What Sound is Morning? challenges the reader to stop and listen to the world around them but I know how much preschoolers love making some sounds of their own! This adorable musical llama from Manhattan Toys is a compact way for a child to experience different instruments all in one toy. The llama has a small xylophone, a removable tail that becomes a maraca, and saddle blankets that can be used as small drums, plus some small gears and other interactive elements.
All About Diversity by Usborne books starts with a simple explanation of what diversity is aimed at a preschool or early elementary level. The book then moves on to explore all different ways that humans are diverse in their appearances, abilities, beliefs, and likes and dislikes. All About Diversity manages to take a complicated topic and break it down to a level that preschoolers can easily understand. This is a great beginning introduction to the topic of diversity and a good conversation starter for parents and young children.
The All of Us crayons by Rex & Rose come in 8 different skin-toned hues, encouraging kids to color people in all different shades. These crayons are beautifully crafted, made of beeswax and natural pigments, and have a thick shape which is easier for little hands to grasp. Crayola also makes a more affordable set of crayons with the same idea.
Twisty-Turny House by Lisa Mantchev tells the tale of a house that contains “Four humans, a rabbit, seven fish, and a rat plus two cats who live upstairs and three dogs who live downstairs.” The cats and dogs never leave their own floor and the other animals decide that is better as it avoids any conflict between them. Until one day, one cat decides to leave the upstairs and travel downstairs to see what it is like. This story is a delightful read as well as providing an opportunity to talk about differences and getting along with others.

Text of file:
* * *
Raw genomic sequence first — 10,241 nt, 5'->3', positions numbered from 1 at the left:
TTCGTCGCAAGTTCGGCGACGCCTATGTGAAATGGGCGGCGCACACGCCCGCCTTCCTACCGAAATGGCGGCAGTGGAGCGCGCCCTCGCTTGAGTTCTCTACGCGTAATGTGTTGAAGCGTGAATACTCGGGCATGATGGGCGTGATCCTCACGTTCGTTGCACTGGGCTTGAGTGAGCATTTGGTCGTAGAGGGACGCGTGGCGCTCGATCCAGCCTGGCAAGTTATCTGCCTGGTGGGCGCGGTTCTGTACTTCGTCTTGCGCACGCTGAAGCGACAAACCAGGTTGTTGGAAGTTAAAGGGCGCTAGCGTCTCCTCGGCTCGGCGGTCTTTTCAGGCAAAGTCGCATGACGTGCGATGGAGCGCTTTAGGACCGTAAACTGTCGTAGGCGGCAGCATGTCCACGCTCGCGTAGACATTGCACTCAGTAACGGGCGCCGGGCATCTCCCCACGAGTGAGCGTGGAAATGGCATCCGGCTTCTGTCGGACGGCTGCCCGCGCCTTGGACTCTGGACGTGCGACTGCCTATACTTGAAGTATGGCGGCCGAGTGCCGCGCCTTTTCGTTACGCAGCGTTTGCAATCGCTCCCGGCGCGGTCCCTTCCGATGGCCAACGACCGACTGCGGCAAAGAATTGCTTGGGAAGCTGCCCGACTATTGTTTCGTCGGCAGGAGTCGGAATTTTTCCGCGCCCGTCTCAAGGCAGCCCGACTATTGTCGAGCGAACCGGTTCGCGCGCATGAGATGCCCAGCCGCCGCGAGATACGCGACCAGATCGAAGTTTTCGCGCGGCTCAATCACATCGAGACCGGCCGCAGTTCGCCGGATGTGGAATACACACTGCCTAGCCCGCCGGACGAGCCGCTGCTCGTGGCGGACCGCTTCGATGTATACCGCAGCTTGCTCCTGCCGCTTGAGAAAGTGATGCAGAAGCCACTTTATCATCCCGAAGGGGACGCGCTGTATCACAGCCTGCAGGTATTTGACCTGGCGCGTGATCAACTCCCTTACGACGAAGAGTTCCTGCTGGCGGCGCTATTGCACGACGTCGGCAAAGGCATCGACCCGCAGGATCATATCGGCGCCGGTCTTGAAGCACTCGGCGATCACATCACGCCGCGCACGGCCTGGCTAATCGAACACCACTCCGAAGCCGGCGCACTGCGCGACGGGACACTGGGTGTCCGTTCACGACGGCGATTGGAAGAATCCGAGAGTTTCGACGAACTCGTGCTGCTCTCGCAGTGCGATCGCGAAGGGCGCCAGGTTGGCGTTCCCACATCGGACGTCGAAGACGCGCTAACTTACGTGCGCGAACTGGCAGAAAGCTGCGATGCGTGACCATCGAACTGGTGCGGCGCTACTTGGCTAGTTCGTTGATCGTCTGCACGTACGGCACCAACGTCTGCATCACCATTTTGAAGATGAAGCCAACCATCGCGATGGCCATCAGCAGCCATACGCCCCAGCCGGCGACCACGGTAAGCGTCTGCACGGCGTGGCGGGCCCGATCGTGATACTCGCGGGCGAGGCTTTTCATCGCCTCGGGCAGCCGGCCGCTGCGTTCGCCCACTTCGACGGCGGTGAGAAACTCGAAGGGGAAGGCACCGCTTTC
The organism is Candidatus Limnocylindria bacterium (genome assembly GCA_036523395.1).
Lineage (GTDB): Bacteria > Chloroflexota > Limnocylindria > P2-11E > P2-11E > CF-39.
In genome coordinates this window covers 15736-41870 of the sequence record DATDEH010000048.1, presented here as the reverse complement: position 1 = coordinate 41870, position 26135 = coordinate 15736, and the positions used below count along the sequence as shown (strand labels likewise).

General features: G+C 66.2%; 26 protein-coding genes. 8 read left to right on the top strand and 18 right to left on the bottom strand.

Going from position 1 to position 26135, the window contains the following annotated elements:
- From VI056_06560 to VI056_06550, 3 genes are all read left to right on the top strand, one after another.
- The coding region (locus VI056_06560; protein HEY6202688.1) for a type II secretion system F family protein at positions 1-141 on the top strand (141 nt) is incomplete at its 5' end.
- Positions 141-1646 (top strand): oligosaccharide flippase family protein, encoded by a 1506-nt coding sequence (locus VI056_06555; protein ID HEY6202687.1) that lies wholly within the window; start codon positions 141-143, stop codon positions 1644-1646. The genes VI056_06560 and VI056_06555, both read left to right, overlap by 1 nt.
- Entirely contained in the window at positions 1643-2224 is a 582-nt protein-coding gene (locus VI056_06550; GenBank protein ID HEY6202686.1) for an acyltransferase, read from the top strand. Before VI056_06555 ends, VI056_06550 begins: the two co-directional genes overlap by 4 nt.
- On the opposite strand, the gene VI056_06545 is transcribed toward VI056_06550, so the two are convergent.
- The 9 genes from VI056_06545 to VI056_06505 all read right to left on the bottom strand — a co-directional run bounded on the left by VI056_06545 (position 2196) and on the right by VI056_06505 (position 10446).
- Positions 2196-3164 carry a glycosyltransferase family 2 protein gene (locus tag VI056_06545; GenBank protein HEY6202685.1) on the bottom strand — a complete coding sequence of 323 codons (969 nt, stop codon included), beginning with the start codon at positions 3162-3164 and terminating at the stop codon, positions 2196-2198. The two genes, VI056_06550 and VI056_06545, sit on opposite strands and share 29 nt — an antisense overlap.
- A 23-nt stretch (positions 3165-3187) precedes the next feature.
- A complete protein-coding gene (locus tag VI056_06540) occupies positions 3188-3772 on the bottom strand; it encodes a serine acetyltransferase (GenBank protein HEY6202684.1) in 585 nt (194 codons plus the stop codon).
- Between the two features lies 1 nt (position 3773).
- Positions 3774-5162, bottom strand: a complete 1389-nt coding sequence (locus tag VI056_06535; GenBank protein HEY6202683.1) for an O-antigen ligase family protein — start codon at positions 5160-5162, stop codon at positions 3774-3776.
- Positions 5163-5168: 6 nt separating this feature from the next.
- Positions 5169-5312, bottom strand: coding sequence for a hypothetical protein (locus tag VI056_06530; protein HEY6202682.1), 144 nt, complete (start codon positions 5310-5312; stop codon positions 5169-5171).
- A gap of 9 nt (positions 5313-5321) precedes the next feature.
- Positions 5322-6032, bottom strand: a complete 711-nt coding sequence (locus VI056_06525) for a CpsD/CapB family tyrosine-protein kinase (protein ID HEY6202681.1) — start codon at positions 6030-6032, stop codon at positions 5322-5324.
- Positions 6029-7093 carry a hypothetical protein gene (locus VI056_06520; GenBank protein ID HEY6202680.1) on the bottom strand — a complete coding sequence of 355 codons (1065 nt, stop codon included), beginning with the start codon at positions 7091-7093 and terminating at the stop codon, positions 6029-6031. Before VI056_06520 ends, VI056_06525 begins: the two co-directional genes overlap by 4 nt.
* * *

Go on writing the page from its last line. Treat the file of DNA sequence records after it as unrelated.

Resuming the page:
There are so many different ways for kids to play and learn with this All About Me Sorting Neighborhood set from Learning Resources. The set includes 6 houses in different colors with 6 family pieces to match each house. These could be used to set up a town to drive cars through, to teach color sorting and matching, or for kids to set the pieces up to represent the houses and families in their own neighborhood. A fun and versatile set at a reasonable price!
Catch that Chicken! by Atinuke follows the adventures of Lami as she chases down chickens in her Nigerian village. But one day, her fast running is not enough when Lami chases one chicken right up a tree. She’s going to have to use more than speed to get this chicken! Beautifully detailed illustrations by Angela Brooksbank accompany this exciting tale that will have kids thinking of ways for Lami to Catch that Chicken!
If you can’t have a chicken coop of your own, this wooden chicken coop playset from Tender Leaf Toys is the next best thing. The set includes a coop with nesting boxes and ramp, 2 chickens, 1 chick, 1 rooster, and several tiny wooden eggs. The set is painted with non-toxic paints in soft colors and is made of renewable rubber wood.